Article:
Slane Girl. Two words that sum up a headline story, an internet storm, a major moral conundrum of our time. And amid all that, let us not forget, the very personal hurt and humiliation of a young girl.
Slane Girl. Not, you'll notice, Slane Boy. It is always the girl who gets the flak. The controversy, in case you have somehow missed it, centres on photographs posted online showing the young girl who comes from the Dublin area performing what's primly referred to as a sex act on a couple of young men during a rock concert at Slane.
Online posters have been having a field day slagging off all parties but especially, inevitably, the girl. Although attempts have been made to have the pictures taken down they have swept like contagion through social networking sites. They don't describe this process as viral for nothing.
Heartbreakingly it's reported that the girl is underage. Even more heartbreakingly she's said to be so distraught at what's happened she's been placed under sedation in hospital.
The whole thing is a horrible distressing mess. A very modern mess fuelled by ever accessible mobile cameras, the wildfire speed of social media, the prurience of posters ...
I can't imagine anyone reading this story and not feeling the utmost sympathy for that wee girl and her family. Hopefully they will get all the help and support they need in the days ahead.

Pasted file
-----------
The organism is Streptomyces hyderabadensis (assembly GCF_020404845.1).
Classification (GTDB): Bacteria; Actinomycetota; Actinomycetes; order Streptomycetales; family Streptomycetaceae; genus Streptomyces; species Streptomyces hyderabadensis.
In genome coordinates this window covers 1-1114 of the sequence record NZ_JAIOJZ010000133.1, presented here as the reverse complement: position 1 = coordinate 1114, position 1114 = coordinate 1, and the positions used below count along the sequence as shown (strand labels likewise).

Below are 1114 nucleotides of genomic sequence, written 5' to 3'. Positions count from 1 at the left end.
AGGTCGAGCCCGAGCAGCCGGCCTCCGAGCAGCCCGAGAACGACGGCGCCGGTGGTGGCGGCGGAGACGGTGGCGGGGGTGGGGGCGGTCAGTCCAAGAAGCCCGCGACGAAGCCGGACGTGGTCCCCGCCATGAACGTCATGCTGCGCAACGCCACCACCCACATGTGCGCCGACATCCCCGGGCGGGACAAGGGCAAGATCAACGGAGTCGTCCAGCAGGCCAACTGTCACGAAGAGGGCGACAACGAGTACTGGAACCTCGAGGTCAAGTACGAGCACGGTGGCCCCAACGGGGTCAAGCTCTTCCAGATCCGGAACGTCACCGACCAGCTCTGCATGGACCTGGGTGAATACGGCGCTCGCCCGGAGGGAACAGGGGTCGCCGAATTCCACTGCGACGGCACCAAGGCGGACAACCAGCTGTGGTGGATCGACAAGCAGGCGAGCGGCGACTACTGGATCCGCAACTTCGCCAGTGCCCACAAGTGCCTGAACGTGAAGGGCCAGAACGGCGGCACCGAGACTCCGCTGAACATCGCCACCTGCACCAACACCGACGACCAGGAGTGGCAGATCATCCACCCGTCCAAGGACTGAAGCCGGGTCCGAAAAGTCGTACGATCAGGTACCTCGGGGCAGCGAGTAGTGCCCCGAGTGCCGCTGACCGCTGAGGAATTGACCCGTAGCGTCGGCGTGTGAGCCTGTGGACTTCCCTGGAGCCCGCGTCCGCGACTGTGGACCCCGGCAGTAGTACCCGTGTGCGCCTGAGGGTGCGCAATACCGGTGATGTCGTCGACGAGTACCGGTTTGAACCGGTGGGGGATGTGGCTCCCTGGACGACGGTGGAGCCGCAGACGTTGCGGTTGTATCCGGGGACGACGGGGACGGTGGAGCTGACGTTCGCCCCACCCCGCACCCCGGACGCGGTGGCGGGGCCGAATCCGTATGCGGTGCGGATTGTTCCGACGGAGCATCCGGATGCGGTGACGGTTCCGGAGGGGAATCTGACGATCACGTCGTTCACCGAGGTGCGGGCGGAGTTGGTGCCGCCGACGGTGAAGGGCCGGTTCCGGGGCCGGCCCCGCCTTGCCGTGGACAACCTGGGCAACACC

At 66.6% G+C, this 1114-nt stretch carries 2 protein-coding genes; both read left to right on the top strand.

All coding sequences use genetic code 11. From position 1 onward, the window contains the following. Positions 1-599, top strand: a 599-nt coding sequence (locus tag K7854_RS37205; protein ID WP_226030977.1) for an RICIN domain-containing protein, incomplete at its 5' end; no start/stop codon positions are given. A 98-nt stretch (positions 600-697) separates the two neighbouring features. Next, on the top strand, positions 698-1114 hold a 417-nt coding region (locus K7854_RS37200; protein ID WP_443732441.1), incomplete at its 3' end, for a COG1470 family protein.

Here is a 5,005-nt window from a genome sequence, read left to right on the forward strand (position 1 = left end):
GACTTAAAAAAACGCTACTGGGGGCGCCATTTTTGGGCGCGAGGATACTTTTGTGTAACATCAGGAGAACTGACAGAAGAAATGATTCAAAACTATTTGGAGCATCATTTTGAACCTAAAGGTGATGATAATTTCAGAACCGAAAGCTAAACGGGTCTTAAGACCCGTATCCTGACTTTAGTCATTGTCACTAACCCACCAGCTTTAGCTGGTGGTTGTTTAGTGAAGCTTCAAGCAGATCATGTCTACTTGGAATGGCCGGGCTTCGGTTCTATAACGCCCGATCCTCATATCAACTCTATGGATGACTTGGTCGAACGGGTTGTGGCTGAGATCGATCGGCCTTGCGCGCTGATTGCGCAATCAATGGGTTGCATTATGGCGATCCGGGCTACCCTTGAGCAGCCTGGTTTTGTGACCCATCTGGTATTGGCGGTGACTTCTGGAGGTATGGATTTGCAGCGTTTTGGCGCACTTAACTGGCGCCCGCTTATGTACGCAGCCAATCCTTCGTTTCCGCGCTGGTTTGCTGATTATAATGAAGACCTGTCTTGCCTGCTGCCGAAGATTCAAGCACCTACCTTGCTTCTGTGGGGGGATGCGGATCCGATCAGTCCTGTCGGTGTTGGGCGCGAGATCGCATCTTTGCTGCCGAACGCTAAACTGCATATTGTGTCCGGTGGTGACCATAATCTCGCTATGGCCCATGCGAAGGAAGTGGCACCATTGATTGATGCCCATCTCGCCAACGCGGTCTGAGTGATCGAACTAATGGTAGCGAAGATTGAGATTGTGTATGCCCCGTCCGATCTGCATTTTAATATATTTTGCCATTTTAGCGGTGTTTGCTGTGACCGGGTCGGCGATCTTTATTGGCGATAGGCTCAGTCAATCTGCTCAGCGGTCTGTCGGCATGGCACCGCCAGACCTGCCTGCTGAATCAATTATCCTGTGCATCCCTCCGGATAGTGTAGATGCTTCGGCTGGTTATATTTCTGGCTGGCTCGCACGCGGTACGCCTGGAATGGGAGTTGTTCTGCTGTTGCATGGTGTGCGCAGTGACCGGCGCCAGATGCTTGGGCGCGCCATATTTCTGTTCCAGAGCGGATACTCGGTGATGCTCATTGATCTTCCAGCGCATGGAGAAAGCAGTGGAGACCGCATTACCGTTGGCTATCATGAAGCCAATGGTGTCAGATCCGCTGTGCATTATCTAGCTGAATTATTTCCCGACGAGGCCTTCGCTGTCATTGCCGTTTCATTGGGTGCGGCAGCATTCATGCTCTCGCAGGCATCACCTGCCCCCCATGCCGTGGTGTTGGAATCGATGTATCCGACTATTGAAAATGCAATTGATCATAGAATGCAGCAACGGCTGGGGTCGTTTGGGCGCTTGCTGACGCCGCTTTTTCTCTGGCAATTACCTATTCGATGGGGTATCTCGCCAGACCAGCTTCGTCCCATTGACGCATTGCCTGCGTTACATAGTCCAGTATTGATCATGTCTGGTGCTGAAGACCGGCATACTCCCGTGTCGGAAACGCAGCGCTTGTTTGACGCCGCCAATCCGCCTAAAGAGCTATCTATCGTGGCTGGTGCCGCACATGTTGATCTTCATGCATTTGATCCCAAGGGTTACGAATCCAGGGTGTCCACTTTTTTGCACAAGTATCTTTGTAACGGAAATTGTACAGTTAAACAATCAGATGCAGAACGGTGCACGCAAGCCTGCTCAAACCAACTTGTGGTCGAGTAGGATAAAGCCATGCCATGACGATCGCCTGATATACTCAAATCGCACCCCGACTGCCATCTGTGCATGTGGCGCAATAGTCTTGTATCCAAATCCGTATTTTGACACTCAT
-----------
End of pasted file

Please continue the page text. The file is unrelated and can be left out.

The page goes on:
But who do we blame for what has happened? More to the point how can we stop this happening again? Time and time again? For this is sadly not a unique example of the savagery of internet inquisition.
In terms of blame – where to start? Maybe with society itself. This is the age of Rihanna and Geordie Shore and the sexualisation of girls too young, too immature to handle pressures and situations far beyond their experience. It is the age of the photograph taken and shared without thought to the terrible damage it can wreak. It spirals out of control before anyone can stop it.
The internet has transformed our world. Overwhelmingly for the better.
But it is also the Coliseum of the 21st century. The place where we toss the vulnerable, the defenceless to be ripped apart before all our eyes. We may not feel good about watching. We may turn away. But there is seemingly nothing we can do to stop the random, almost casual cruelty of the so-called online community.
What sort of person, for example, sends sneering messages of hate to the parents of a young child battling with cancer? The standard term is troll – a word taken from the underworld of Scandinavian folklore. Most would agree though that the description is way too kind for the social media inheritors of the name.
Put it like this, most of us could think of more apt words to describe the sort of person who goes online to hector the mother and father of four-year-old Oscar Knox.
There is a theory that the internet will somehow police itself. But what about the massive, irreversible hurt caused in the meantime? Children taking their own lives because of online bullying? Lives blighted. Hearts broken. How we tackle it, God knows. But we have to tackle it. Standing back, heads bowed in shame tut-tutting at the horror of it all isn't enough. Slane Girl should be the last to ever have to suffer such massive public humiliation.
The ultimate tragedy of this sad, shabby story – we know she won't be.